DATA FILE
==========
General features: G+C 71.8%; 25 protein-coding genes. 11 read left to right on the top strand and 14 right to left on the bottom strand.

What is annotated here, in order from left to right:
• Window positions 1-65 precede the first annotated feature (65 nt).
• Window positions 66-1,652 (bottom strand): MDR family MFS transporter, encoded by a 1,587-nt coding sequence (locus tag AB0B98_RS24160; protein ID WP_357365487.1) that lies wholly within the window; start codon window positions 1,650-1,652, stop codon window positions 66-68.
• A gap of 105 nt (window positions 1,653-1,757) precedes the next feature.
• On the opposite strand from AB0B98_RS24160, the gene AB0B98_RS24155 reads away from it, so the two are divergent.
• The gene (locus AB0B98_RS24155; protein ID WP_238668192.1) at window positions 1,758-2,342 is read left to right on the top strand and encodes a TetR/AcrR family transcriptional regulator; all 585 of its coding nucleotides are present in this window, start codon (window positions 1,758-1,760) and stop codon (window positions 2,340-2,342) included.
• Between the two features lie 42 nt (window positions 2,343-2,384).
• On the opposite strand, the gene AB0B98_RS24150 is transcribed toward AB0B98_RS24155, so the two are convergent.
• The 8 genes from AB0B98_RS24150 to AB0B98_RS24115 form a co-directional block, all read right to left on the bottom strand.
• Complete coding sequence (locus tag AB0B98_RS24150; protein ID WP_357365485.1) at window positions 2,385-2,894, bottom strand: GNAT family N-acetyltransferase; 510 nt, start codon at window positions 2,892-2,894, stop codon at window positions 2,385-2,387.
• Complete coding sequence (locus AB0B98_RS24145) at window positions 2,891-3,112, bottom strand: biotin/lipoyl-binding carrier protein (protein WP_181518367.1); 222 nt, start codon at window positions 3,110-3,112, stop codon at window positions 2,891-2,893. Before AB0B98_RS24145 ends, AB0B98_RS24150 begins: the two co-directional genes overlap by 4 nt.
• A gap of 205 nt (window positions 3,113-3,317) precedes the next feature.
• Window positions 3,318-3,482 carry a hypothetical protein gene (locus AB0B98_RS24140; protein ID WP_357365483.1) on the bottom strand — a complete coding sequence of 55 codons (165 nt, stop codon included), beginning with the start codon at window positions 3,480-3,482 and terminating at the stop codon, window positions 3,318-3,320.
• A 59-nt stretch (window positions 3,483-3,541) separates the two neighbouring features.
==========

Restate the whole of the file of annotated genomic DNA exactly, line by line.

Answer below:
General features: G+C 71.8%; 25 protein-coding genes. 11 read left to right on the top strand and 14 right to left on the bottom strand.

What is annotated here, in order from left to right:
• Window positions 1-65 precede the first annotated feature (65 nt).
• Window positions 66-1,652 (bottom strand): MDR family MFS transporter, encoded by a 1,587-nt coding sequence (locus tag AB0B98_RS24160; protein ID WP_357365487.1) that lies wholly within the window; start codon window positions 1,650-1,652, stop codon window positions 66-68.
• A gap of 105 nt (window positions 1,653-1,757) precedes the next feature.
• On the opposite strand from AB0B98_RS24160, the gene AB0B98_RS24155 reads away from it, so the two are divergent.
• The gene (locus AB0B98_RS24155; protein ID WP_238668192.1) at window positions 1,758-2,342 is read left to right on the top strand and encodes a TetR/AcrR family transcriptional regulator; all 585 of its coding nucleotides are present in this window, start codon (window positions 1,758-1,760) and stop codon (window positions 2,340-2,342) included.
• Between the two features lie 42 nt (window positions 2,343-2,384).
• On the opposite strand, the gene AB0B98_RS24150 is transcribed toward AB0B98_RS24155, so the two are convergent.
• The 8 genes from AB0B98_RS24150 to AB0B98_RS24115 form a co-directional block, all read right to left on the bottom strand.
• Complete coding sequence (locus tag AB0B98_RS24150; protein ID WP_357365485.1) at window positions 2,385-2,894, bottom strand: GNAT family N-acetyltransferase; 510 nt, start codon at window positions 2,892-2,894, stop codon at window positions 2,385-2,387.
• Complete coding sequence (locus AB0B98_RS24145) at window positions 2,891-3,112, bottom strand: biotin/lipoyl-binding carrier protein (protein WP_181518367.1); 222 nt, start codon at window positions 3,110-3,112, stop codon at window positions 2,891-2,893. Before AB0B98_RS24145 ends, AB0B98_RS24150 begins: the two co-directional genes overlap by 4 nt.
• A gap of 205 nt (window positions 3,113-3,317) precedes the next feature.
• Window positions 3,318-3,482 carry a hypothetical protein gene (locus AB0B98_RS24140; protein ID WP_357365483.1) on the bottom strand — a complete coding sequence of 55 codons (165 nt, stop codon included), beginning with the start codon at window positions 3,480-3,482 and terminating at the stop codon, window positions 3,318-3,320.
• A 59-nt stretch (window positions 3,483-3,541) separates the two neighbouring features.